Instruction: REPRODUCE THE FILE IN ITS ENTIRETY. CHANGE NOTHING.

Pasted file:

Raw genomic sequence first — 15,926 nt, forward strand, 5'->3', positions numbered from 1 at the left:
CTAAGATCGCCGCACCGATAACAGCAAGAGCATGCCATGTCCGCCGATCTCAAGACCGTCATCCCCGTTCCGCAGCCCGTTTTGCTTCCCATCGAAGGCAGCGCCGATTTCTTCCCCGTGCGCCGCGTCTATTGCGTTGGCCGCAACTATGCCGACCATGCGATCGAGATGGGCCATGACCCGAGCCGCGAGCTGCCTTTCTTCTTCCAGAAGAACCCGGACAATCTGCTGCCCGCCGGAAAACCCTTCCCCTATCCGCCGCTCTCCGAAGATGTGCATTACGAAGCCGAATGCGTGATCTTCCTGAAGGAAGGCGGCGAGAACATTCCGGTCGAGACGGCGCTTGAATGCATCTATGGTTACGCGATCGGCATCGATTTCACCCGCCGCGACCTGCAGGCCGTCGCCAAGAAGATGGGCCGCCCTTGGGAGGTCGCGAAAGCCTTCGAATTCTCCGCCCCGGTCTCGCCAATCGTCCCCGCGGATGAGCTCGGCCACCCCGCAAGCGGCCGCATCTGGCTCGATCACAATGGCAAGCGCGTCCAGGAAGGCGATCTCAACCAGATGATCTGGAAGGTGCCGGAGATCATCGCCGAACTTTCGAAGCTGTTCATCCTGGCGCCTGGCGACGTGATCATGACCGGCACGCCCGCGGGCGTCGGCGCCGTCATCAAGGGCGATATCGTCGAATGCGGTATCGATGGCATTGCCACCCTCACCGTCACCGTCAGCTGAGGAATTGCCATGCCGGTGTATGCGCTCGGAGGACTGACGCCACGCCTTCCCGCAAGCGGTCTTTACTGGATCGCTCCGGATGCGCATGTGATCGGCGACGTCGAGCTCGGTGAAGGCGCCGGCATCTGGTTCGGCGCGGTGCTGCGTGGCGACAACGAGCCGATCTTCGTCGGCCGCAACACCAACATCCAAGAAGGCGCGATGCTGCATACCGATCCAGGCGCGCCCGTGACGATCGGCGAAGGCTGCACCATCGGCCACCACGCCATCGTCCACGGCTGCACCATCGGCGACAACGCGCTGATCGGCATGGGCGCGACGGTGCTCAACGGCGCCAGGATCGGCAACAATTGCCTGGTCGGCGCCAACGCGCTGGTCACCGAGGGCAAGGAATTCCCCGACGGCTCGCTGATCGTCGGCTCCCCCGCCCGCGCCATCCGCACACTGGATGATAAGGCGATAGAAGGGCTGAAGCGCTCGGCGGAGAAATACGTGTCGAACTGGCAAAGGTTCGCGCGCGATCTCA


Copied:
Raw genomic sequence first — 15,926 nt, forward strand, 5'->3', positions numbered from 1 at the left:
CTAAGATCGCCGCACCGATAACAGCAAGAGCATGCCATGTCCGCCGATCTCAAGACCGTCATCCCCGTTCCGCAGCCCGTTTTGCTTCCCATCGAAGGCAGCGCCGATTTCTTCCCCGTGCGCCGCGTCTATTGCGTTGGCCGCAACTATGCCGACCATGCGATCGAGATGGGCCATGACCCGAGCCGCGAGCTGCCTTTCTTCTTCCAGAAGAACCCGGACAATCTGCTGCCCGCCGGAAAACCCTTCCCCTATCCGCCGCTCTCCGAAGATGTGCATTACGAAGCCGAATGCGTGATCTTCCTGAAGGAAGGCGGCGAGAACATTCCGGTCGAGACGGCGCTTGAATGCATCTATGGTTACGCGATCGGCATCGATTTCACCCGCCGCGACCTGCAGGCCGTCGCCAAGAAGATGGGCCGCCCTTGGGAGGTCGCGAAAGCCTTCGAATTCTCCGCCCCGGTCTCGCCAATCGTCCCCGCGGATGAGCTCGGCCACCCCGCAAGCGGCCGCATCTGGCTCGATCACAATGGCAAGCGCGTCCAGGAAGGCGATCTCAACCAGATGATCTGGAAGGTGCCGGAGATCATCGCCGAACTTTCGAAGCTGTTCATCCTGGCGCCTGGCGACGTGATCATGACCGGCACGCCCGCGGGCGTCGGCGCCGTCATCAAGGGCGATATCGTCGAATGCGGTATCGATGGCATTGCCACCCTCACCGTCACCGTCAGCTGAGGAATTGCCATGCCGGTGTATGCGCTCGGAGGACTGACGCCACGCCTTCCCGCAAGCGGTCTTTACTGGATCGCTCCGGATGCGCATGTGATCGGCGACGTCGAGCTCGGTGAAGGCGCCGGCATCTGGTTCGGCGCGGTGCTGCGTGGCGACAACGAGCCGATCTTCGTCGGCCGCAACACCAACATCCAAGAAGGCGCGATGCTGCATACCGATCCAGGCGCGCCCGTGACGATCGGCGAAGGCTGCACCATCGGCCACCACGCCATCGTCCACGGCTGCACCATCGGCGACAACGCGCTGATCGGCATGGGCGCGACGGTGCTCAACGGCGCCAGGATCGGCAACAATTGCCTGGTCGGCGCCAACGCGCTGGTCACCGAGGGCAAGGAATTCCCCGACGGCTCGCTGATCGTCGGCTCCCCCGCCCGCGCCATCCGCACACTGGATGATAAGGCGATAGAAGGGCTGAAGCGCTCGGCGGAGAAATACGTGTCGAACTGGCAAAGGTTCGCGCGCGATCTCA